Whine Time

Whine Time

How not to design a sex game

How not to design a sex game

Why are sex games so bad? This is an eternal question I ask myself regularly. I have a whole label in my Gmail for sex games, and it’s filled to the hilt with shitty, offensive products I’d never want to play in a million years, often including pleas for me to review them. (People love to say stuff like, “it’s not a sex toy, but it’s KIND OF A SEX TOY!”) Ha. Ha. Hahahaha. Usually I just send the links to my girlfriend so we can ridicule the games in private, but I just got one that perfectly demonstrates everything that’s wrong with terrible sex games. It’s called Foreplay, and while it’s not the worst sex game ever, it manages . . . read more

The secret truth about sex toy reviewing

The secret truth about sex toy reviewing

“Holy shit, you masturbate for a living?!” This is how people often respond when I tell them what I do, and honestly, I can’t blame them. On the surface, “sex toy tester” sounds like a dream job. “You’re so lucky!” they exclaim. “You get paid to orgasm!” But this is an oversimplification — and it starts to get annoying after a while. Aside from dismissing all the behind-the-scenes work that goes into running a blog, it glosses over the aspects of this job that are less than idyllic. While being a sex toy reviewer is definitely more fun than most jobs and has its fair share of perks,1 there are a number of drawbacks too. The following is a list of 22 unfortunate . . . read more

How I know squirting is real (and also not pee)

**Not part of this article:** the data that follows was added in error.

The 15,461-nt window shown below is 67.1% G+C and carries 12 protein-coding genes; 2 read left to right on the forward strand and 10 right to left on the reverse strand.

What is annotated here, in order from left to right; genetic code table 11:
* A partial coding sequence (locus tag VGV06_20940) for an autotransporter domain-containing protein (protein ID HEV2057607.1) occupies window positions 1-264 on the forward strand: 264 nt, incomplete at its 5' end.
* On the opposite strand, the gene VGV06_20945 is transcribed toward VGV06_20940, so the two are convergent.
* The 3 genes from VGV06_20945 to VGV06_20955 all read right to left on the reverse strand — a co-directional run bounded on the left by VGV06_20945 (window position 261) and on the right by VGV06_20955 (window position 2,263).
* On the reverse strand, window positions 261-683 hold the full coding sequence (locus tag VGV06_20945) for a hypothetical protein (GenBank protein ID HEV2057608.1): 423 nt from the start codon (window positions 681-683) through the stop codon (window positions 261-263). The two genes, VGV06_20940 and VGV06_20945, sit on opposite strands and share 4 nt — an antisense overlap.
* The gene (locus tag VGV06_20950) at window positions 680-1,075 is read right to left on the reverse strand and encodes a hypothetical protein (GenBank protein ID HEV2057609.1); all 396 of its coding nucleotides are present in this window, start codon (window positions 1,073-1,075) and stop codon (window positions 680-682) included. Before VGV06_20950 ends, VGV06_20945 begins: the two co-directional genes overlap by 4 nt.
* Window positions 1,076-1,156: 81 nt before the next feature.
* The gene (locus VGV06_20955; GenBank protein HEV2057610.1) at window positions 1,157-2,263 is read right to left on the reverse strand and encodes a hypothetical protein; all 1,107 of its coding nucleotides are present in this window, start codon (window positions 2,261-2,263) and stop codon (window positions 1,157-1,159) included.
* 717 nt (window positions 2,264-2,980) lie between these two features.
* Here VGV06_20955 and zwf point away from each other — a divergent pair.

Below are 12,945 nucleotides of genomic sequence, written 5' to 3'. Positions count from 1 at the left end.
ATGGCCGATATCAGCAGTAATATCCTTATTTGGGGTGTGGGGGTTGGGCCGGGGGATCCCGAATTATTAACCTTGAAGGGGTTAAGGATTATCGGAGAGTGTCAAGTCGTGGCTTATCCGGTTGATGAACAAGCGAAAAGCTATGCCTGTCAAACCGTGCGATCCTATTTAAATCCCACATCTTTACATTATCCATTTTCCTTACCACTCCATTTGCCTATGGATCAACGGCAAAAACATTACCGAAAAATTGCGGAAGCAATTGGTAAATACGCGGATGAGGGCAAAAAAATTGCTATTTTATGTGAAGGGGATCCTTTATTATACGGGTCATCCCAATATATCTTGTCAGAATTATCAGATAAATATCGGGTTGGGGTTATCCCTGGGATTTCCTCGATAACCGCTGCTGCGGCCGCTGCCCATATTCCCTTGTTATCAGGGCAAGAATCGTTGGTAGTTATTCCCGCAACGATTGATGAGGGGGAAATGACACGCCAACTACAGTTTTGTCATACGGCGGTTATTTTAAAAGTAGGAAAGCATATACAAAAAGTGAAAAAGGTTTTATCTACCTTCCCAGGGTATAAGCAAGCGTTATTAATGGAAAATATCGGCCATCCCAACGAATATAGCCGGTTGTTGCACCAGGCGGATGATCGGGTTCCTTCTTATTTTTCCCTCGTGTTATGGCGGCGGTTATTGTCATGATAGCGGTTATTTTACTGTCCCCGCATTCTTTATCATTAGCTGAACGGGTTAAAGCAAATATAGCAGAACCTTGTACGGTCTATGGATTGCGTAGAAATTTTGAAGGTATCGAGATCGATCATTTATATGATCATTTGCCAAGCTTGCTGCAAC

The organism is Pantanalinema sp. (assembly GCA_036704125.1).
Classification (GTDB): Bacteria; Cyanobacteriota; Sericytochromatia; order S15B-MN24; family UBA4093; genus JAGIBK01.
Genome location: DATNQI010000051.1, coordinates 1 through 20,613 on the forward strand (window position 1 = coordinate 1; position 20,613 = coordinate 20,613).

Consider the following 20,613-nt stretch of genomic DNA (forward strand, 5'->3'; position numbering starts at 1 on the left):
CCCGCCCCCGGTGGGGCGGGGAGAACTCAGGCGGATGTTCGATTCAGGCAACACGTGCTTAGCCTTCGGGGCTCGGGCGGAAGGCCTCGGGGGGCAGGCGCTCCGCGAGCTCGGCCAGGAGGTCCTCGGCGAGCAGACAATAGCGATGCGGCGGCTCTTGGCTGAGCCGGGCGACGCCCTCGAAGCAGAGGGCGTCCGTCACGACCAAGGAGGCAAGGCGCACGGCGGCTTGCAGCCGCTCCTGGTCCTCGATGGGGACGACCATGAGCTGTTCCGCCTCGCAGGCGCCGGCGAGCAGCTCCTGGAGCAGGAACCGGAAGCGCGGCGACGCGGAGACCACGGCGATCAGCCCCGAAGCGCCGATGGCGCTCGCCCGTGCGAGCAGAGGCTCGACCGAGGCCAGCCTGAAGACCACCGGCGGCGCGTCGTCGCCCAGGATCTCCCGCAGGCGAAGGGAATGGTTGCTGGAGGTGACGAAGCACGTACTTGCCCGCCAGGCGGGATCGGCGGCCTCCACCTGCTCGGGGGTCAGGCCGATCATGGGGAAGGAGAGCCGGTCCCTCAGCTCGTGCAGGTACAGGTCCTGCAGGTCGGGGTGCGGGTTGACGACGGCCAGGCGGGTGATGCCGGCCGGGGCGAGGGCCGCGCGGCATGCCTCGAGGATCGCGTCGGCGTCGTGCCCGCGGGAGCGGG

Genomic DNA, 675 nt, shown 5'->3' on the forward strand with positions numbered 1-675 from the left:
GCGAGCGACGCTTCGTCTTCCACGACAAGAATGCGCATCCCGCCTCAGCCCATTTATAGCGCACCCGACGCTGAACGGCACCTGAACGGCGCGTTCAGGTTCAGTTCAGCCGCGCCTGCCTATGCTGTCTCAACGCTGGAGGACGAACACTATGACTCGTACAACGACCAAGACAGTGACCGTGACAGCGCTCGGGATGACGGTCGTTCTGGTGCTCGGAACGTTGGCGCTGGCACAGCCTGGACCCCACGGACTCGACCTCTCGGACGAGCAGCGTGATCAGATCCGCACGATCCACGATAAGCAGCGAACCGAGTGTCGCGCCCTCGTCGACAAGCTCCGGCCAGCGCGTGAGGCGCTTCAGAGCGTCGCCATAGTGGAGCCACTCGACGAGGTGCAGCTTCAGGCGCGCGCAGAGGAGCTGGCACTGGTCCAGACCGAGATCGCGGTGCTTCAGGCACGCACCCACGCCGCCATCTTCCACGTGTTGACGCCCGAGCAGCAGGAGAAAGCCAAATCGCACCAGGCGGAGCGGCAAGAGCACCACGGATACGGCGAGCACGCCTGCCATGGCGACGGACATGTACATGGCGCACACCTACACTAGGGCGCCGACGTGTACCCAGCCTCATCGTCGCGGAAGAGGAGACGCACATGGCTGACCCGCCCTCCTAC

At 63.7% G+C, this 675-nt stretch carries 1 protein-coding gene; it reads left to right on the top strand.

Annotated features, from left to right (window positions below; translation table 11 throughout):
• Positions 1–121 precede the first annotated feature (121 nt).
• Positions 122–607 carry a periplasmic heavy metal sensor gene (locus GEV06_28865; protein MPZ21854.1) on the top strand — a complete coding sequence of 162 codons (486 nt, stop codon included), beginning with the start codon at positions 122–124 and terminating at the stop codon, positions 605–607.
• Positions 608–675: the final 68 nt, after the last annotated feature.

How I know squirting is real (and also not pee)

So I was interviewed for a piece about female ejaculation/squirting for Fusion recently. The article finally went live, and lo and behold, I’m not mentioned at all because some new bullshit study came out that had to trump everything. Also, they needed to make room for all those animated GIFs. I’m no scientist and I’m not in the business of picking apart studies, but I will say that its findings contradict several other studies which have previously shown that ejaculate contains zero or low levels of urea and creatinine. Its findings also go against several thousand million1 vagina-owners, including myself, who have reported that the stuff they ejaculate does not look, smell, or taste like pee. Also, WHO FUCKING CARES what the chemical make-up of the ejaculate . . . read more

An abridged guide to decoding horseshit articles about the G-spot

An abridged guide to decoding horseshit articles about the G-spot

[What happens when the media misrepresents squirting? Similar rage.] Less than a month ago we were attacked by headlines screaming that the G-spot doesn’t exist, and here we are again, with yet another news source “reporting” (I use that word quite loosely) on yet another “study” “proving” that the G-spot is a “myth” and EVERYONE CALM DOWN AND TOUCH YOUR CLITORIS. It’s not the first, and it will never be the last, but it’s the one that broke me. My soul has been cracking, little by little, each time this happens. Like that time a sex educator drew a question mark on an anatomy chart in place of a G-spot. That time a guy dared to write a book called What Do Women . . . read more

The color most likely to send me on a murderous rampage

The color most likely to send me on a murderous rampage